Fig 5. CpLDH enzyme kinetics.

(A, B) Effects of pH value on the activity of CpLDH in the forward and reverse reactions. CpLDH prefers using NADH/NAD+ to convert pyruvate to lactate at conditions near neutral pH. Inset shows SDS-PAGE gel image of recombinant CpLDH (rCpLDH) used in these assays. (C—F) Activities of CpLDH on substrates, including pyruvate and lactate, and utilizing the cofactors NADH and NAD+. Insets show the Hanes-Woolf plots of the same datasets. Kinetic parameters are summarized in Table 1. S, substrate as indicated; v, velocity of the reaction. Means ± SD (n≥3) from one representative of at least three independent experiments.

Table 1. Kinetic parameters of CpLDH on different substrates and with different cofactors.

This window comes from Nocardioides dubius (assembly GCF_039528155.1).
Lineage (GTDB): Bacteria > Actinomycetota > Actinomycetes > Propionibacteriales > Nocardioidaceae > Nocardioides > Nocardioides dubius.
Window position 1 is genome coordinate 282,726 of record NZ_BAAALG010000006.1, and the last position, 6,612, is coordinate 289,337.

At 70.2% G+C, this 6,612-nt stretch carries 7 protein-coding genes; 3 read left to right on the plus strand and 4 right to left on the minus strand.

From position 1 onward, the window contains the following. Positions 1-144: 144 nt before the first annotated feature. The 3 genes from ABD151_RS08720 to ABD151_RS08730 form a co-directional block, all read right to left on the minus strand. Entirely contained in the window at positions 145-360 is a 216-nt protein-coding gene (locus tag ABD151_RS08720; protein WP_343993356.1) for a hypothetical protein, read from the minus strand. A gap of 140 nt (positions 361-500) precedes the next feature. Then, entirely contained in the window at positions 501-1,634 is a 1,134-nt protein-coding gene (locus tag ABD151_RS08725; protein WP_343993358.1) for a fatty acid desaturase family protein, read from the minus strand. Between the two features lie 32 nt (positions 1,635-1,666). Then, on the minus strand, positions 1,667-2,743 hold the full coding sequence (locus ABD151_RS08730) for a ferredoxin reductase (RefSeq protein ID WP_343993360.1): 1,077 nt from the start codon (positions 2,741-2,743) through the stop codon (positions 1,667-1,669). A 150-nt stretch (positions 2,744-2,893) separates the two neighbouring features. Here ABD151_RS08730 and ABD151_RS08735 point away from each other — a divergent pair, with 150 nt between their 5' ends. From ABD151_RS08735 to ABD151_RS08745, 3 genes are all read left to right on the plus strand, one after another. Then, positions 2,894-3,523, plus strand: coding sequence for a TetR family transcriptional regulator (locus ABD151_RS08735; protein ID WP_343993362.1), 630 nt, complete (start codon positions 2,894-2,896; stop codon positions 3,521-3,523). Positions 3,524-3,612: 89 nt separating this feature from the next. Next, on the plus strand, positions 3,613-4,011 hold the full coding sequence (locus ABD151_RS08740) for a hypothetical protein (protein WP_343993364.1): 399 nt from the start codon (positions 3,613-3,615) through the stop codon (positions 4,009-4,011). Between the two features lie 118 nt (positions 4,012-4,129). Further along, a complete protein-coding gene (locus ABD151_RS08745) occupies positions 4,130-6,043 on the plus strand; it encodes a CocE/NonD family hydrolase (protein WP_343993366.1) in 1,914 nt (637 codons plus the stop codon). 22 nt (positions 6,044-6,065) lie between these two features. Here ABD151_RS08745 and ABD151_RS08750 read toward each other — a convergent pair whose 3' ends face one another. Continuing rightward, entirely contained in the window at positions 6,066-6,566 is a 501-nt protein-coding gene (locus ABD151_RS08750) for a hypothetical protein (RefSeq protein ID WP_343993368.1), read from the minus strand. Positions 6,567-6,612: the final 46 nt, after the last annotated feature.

We next evaluated the effects of two known LDH inhibitors, gossypol and FX11, on the enzymatic activity of CpLDH. Gossypol is a polyphenolic compound derived from cotton plants that acts as an inhibitor of LDHs, including those from humans, Plasmodium, and Toxoplasma [20, 21], while FX11 was recently discovered to be a selective inhibitor of human LDH-A, displaying Kis on HsLHD-A and HsLDH-B of ~8 μM and >90 μM, respectively [22]. We found that both compounds acted as noncompetitive inhibitors on CpLDH, with respect to NADH (Fig 6). For gossypol, the Ki and IC50 values were 14.8 μM and 21.0 μM, respectively (Table 2). This Ki value was slightly larger than, but comparable to, those reported for PfLDH (0.7 μM), TgLDHs (1.1–6.1 μM), and human LDHs (1.4–4.2 μM) [17, 18, 20], suggesting that, similar to PfLDH and TgLDHs, CpLDH is sensitive to inhibition by gossypol, and possibly to derivatives of this compound as well. FX11 was also able to inhibit CpLDH enzymatic activity at low micromolar levels, but it was less effective on CpLDH than on HsLHD-A (i.e., the Ki and IC50 values on CpLDH were 55.6 μM and 65.0 μM, respectively) (Table 2).